In an interview with Forbes, AMD’s CTO, Mark Papermaster, revealed that for CES 2022, they are not letting the foot off the gas peddle but instead going full speed ahead. This confirms that team red is going to have a ton of announcements geared for its consumer base which would include the main focus on high-performance computing.
AMD Going Full Speed Ahead With Its CES 2022 Announcements, Expect Some Major Reveals
While AMD has its keynote planned for 4th January at 07:00 PST (15:00 GMT), there’s already some incredible hype around it. The reason is that the company has been teasing the announcements on Twitter and other social networks. Along with that, there’s also speculation on what’s next to come!
The following quote from Mark should make us even more excited for the upcoming event which is just a few weeks ahead.
Mark: When you think about what we were trying to achieve with each generation – it was to bring a better experience. With the PC market – it was being under-served. With notebooks, the battery life wasn’t improving, the graphics technology wasn’t being exploited that fast and we set out to change that, better CPU and GPU performance, better performance per watt and it turns out it also helped desktop, especially gamers – they benefit from having a great CPU and a great GPU and how they communicate between each other. That’s what gives PC users a great experience and that’s what we focussed on.
We’re so excited about the coming CES in January – it will be quieter than usual with a big virtual presence, but we could not be more thrilled than with the next generation of products. We can’t reveal too much now, but Antony, stay tuned. We are not letting the foot off the preverbial gas peddle. We’re full speed ahead.
Additionally, while AMD is expected to have a major CPU announcement in the form of Vermeer-X Ryzen 3D V-Cache chips, they would also be unveiled further details for the next-generation Zen 4 core architecture which will be the most major architectural and performance uplift in years after Zen 3.
Antony:Looking to 2022 and we’ve obviously very excited about the launch of Zen 4, what are you hopes for the new architecture, what do you think PC enthusiasts like me will be most impressed with and has it presented any specific challenges?
Mark: I can’t go into too many details but it will be a completely enhanced experience. At the start we had to get back to the forefront of consumers’ minds and if you want get value, go AMD. Well we wanted to go well beyond value. We wanted to offer the best performance and the best experience, so once we’d done that, we got a seat at the table with our gaming partners, our PC partners and all the way up to our server partners thanks to our leadership. We can deeply optimize for the end experience, so what customers can expect soon is ever increasing battery life, quality of service, enhanced application performance. We expect our customers to have a high bar of expectation for AMD’s next launch and we’re working hard to meet that with Zen 4.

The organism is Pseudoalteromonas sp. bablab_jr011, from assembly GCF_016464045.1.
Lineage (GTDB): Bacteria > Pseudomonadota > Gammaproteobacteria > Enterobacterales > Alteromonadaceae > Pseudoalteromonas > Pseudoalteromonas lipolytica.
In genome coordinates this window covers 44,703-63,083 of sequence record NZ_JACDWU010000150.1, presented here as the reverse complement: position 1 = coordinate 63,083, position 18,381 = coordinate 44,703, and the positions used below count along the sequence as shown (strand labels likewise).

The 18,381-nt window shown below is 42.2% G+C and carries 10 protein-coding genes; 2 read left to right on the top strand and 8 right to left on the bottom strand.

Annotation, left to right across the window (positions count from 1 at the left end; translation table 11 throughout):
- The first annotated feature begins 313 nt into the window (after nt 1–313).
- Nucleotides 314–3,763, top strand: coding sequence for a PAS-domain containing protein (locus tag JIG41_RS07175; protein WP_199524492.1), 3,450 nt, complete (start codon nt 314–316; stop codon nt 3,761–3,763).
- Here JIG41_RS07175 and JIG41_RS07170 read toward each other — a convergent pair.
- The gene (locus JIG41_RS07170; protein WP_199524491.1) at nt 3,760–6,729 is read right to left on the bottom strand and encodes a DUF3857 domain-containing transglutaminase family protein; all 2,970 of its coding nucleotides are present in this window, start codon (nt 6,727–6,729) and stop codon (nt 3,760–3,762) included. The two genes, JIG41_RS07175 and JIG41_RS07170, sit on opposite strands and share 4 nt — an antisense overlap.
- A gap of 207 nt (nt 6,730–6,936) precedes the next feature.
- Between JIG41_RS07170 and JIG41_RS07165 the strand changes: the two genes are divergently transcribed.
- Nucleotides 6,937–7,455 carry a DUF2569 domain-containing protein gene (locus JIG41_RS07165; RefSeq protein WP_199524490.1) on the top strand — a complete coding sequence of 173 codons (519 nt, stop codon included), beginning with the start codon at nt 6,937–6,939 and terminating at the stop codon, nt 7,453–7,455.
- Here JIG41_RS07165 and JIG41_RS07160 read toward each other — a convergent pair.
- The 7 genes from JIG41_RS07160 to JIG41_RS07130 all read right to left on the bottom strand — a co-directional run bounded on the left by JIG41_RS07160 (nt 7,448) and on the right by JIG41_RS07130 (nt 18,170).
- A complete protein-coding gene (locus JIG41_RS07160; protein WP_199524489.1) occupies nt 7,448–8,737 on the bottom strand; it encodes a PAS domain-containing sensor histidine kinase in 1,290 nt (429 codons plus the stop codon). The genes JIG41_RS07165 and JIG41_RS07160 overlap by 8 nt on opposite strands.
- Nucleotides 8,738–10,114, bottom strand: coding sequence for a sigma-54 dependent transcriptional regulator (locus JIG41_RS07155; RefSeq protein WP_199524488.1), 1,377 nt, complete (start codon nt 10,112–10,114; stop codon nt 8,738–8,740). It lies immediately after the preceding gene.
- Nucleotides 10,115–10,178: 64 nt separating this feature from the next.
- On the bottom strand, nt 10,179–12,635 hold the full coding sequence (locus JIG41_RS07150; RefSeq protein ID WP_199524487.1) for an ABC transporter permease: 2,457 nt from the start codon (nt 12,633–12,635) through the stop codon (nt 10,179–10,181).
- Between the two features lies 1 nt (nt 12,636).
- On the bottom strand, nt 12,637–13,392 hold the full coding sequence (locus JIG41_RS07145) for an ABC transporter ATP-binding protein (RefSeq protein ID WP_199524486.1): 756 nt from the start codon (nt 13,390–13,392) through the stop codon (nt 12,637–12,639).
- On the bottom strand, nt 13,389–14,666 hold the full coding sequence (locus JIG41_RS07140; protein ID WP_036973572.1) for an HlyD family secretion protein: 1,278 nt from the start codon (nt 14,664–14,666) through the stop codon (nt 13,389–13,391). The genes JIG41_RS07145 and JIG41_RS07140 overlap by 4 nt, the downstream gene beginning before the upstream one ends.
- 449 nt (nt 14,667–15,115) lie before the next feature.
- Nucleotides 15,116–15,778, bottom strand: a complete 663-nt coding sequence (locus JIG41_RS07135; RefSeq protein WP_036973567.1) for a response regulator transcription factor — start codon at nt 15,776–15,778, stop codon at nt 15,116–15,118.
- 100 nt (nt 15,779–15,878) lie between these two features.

Antony, with regards to the upcoming generation – I point to CES in January. We’re excited to be revealing some additional details on our new product launches that will deliver phenomenal experiences and as we’ve said, later in the year as it progresses we’ll share more detail on Zen 4 with some mentioned at CES and more announcements on it over the course of 2022. It will be a very exciting year for AMD.
AMD CES 2022 – What To Expect
The AMD CES 2022 keynote is likely to host a range of products, especially the next-generation Ryzen CPU/APU lineup for mainstream and high-performance notebooks. The new lineup will be known as Rembrandt and will power the Ryzen 6000H and Ryzen 6000U powered notebooks and coupled with both Zen 3 and RDNA 2 architectures. Aside from that, AMD might also provide us with more details regarding its upcoming Zen 3D V-Cache ‘Vermeer-X’ CPUs that are expected to launch in Q1 2022.
Moving over to GPUs, AMD is likely to showcase more entry-level RDNA 2 designs based on the Navi 24 architecture and to kick start 2022, they might even give us an updated roadmap so we could understand where’s Navi and AMD’s GPU division heading next.
AMD Mainstream Desktop CPU Generations Comparison:
|AMD CPU Family||Codename||Processor Process||Processors Cores/Threads (Max)||TDPs||Platform||Platform Chipset||Memory Support||PCIe Support||Launch|
|Ryzen 1000||Summit Ridge||14nm (Zen 1)||8/16||95W||AM4||300-Series||DDR4-2677||Gen 3.0||2017|
|Ryzen 2000||Pinnacle Ridge||12nm (Zen +)||8/16||105W||AM4||400-Series||DDR4-2933||Gen 3.0||2018|
|Ryzen 3000||Matisse||7nm (Zen 2)||16/32||105W||AM4||500-Series||DDR4-3200||Gen 4.0||2019|
|Ryzen 5000||Vermeer||7nm (Zen 3)||16/32||105W||AM4||500-Series||DDR4-3200||Gen 4.0||2020|
|Ryzen 6000||Warhol?||7nm (Zen 3D)||16/32||105W||AM4||500-Series||DDR4-3200||Gen 4.0||2021|
|Ryzen 7000||Raphael||5nm (Zen 4)||16/32?||105-170W||AM5||600-Series||DDR5-4800||Gen 4.0||2021|
|Ryzen 8000||Granite Ridge||3nm (Zen 5)?||TBA||TBA||AM5||700-Series?||DDR5-5000?||Gen 5.0?||2023|